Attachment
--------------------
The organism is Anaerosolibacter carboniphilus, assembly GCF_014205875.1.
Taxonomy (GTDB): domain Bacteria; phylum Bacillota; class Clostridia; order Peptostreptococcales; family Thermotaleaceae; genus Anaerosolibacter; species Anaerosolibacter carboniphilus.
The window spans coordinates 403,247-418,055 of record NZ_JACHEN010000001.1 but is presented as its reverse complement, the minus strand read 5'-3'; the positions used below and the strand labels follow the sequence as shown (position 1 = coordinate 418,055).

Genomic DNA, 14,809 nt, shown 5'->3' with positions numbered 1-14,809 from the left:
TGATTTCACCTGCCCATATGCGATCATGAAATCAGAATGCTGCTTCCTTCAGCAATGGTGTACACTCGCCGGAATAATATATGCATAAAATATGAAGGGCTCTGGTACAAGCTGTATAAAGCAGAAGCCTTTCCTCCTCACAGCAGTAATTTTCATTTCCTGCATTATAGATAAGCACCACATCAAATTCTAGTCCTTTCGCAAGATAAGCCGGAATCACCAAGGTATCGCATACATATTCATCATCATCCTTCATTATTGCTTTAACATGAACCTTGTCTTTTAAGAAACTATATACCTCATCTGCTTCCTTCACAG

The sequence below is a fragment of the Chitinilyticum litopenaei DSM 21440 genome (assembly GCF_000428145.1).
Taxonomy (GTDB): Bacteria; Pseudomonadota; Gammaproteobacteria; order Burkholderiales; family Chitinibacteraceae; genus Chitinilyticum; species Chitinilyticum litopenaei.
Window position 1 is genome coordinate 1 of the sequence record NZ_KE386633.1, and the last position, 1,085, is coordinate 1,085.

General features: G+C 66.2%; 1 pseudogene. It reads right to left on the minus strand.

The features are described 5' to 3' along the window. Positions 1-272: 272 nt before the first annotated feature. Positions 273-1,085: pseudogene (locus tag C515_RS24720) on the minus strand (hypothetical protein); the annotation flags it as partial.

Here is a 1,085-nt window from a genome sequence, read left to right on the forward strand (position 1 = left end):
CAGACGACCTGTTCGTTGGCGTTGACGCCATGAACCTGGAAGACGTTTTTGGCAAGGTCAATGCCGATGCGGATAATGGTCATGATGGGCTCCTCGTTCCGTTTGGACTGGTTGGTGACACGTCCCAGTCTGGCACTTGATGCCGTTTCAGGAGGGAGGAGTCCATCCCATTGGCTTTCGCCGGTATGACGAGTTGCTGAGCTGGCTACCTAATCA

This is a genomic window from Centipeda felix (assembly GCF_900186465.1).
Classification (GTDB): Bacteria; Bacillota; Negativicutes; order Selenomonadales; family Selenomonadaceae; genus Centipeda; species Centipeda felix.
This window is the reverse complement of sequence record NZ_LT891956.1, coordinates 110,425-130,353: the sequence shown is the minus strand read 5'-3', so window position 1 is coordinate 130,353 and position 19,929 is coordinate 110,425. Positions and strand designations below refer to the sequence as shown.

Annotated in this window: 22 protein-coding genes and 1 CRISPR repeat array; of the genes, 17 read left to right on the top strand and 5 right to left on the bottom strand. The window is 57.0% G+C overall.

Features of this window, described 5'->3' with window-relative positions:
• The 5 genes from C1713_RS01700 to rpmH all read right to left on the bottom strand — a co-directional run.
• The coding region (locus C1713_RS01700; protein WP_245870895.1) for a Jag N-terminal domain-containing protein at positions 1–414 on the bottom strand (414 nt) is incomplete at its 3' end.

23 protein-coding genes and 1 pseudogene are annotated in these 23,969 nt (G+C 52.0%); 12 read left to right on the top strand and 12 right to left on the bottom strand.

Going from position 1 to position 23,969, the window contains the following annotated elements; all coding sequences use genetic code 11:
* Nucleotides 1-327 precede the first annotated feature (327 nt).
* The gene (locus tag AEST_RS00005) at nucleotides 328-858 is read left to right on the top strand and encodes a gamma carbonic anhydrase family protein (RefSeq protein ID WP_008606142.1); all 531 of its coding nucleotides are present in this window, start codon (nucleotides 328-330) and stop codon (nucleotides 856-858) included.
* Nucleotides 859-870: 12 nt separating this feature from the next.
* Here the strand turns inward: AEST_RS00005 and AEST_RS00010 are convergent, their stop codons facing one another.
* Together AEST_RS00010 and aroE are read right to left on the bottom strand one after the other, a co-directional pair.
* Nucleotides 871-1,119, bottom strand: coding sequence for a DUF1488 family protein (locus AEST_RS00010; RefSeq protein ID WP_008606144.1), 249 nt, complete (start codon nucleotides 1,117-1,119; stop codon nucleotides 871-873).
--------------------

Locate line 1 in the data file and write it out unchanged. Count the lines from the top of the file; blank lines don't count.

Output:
The organism is Anaerosolibacter carboniphilus, assembly GCF_014205875.1.